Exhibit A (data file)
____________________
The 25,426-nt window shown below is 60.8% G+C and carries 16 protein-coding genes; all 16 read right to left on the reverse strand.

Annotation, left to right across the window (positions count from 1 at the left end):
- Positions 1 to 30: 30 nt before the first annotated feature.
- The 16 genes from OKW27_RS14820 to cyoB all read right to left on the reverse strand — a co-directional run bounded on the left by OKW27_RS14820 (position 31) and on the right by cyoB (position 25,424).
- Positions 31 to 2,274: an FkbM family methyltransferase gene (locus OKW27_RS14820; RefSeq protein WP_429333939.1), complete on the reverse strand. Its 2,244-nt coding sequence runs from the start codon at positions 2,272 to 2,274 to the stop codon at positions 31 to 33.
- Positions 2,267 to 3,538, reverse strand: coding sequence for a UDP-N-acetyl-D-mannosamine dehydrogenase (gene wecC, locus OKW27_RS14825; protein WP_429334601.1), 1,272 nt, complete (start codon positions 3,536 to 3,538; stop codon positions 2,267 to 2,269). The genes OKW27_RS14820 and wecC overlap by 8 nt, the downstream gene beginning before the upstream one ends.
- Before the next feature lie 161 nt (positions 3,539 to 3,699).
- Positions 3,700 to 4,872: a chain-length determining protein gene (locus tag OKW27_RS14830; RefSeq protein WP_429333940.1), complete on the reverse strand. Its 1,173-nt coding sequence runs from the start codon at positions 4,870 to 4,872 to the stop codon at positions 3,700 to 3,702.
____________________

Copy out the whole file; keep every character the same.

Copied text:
The 25,426-nt window shown below is 60.8% G+C and carries 16 protein-coding genes; all 16 read right to left on the reverse strand.

Annotation, left to right across the window (positions count from 1 at the left end):
- Positions 1 to 30: 30 nt before the first annotated feature.
- The 16 genes from OKW27_RS14820 to cyoB all read right to left on the reverse strand — a co-directional run bounded on the left by OKW27_RS14820 (position 31) and on the right by cyoB (position 25,424).
- Positions 31 to 2,274: an FkbM family methyltransferase gene (locus OKW27_RS14820; RefSeq protein WP_429333939.1), complete on the reverse strand. Its 2,244-nt coding sequence runs from the start codon at positions 2,272 to 2,274 to the stop codon at positions 31 to 33.
- Positions 2,267 to 3,538, reverse strand: coding sequence for a UDP-N-acetyl-D-mannosamine dehydrogenase (gene wecC, locus OKW27_RS14825; protein WP_429334601.1), 1,272 nt, complete (start codon positions 3,536 to 3,538; stop codon positions 2,267 to 2,269). The genes OKW27_RS14820 and wecC overlap by 8 nt, the downstream gene beginning before the upstream one ends.
- Before the next feature lie 161 nt (positions 3,539 to 3,699).
- Positions 3,700 to 4,872: a chain-length determining protein gene (locus tag OKW27_RS14830; RefSeq protein WP_429333940.1), complete on the reverse strand. Its 1,173-nt coding sequence runs from the start codon at positions 4,870 to 4,872 to the stop codon at positions 3,700 to 3,702.